Every few months I revive my World of Warcraft subscription, go poking about the old haunts and decide that yes, things were better back in my day. Then I order the local kids off my lawn and wish I had my £9.99 back. This is WildStar’s target audience: people like me who yearn for the hardcore days of yore, too jacked up on happy memories to recall that a lot of what Warcraft had going on 10 years ago was a massive arse-ache. WildStar offered 40-man raids, a lengthy pre-raid attunement process and hour-long dungeon runs to a fickle, flighty bunch on a nostalgia trip, and so, after an opening surge in rose-tinted interest, wrestling with obstacles WoW patched out years back was judged not to warrant £12 a month. Servers withered, and NCSOFT’s earnings reports took on an unhealthy pallor.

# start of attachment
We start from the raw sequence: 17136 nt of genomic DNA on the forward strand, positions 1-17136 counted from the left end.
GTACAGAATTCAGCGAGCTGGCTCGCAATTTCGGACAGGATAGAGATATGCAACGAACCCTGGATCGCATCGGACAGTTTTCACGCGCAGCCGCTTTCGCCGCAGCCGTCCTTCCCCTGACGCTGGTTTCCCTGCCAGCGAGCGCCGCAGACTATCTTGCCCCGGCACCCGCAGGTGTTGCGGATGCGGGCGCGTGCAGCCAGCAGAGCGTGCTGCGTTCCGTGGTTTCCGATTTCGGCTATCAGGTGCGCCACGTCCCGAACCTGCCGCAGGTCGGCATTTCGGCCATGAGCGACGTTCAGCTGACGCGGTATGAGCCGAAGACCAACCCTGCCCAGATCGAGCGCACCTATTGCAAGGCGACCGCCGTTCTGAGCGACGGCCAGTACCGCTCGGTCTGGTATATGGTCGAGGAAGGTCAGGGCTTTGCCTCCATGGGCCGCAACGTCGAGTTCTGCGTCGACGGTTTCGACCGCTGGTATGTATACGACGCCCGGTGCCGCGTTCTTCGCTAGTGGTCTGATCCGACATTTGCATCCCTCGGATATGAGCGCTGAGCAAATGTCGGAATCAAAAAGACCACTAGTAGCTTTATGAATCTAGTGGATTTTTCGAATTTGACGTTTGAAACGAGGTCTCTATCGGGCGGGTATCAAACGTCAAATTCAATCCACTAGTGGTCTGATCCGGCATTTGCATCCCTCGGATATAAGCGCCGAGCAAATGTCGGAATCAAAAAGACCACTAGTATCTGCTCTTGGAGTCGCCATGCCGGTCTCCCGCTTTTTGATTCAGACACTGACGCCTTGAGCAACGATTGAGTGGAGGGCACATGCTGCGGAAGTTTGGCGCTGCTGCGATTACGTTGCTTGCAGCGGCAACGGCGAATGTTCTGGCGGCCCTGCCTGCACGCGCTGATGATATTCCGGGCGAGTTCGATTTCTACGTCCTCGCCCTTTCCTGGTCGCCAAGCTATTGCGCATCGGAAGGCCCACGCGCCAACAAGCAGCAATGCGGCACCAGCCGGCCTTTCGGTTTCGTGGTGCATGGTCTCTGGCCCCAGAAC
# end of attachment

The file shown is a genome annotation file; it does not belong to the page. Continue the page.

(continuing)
Free-to-play, Wildstar’s long-anticipated move to which was announced today, is smashing down the financial barrier to an old school reunion where the nostalgic can come and go as they please.
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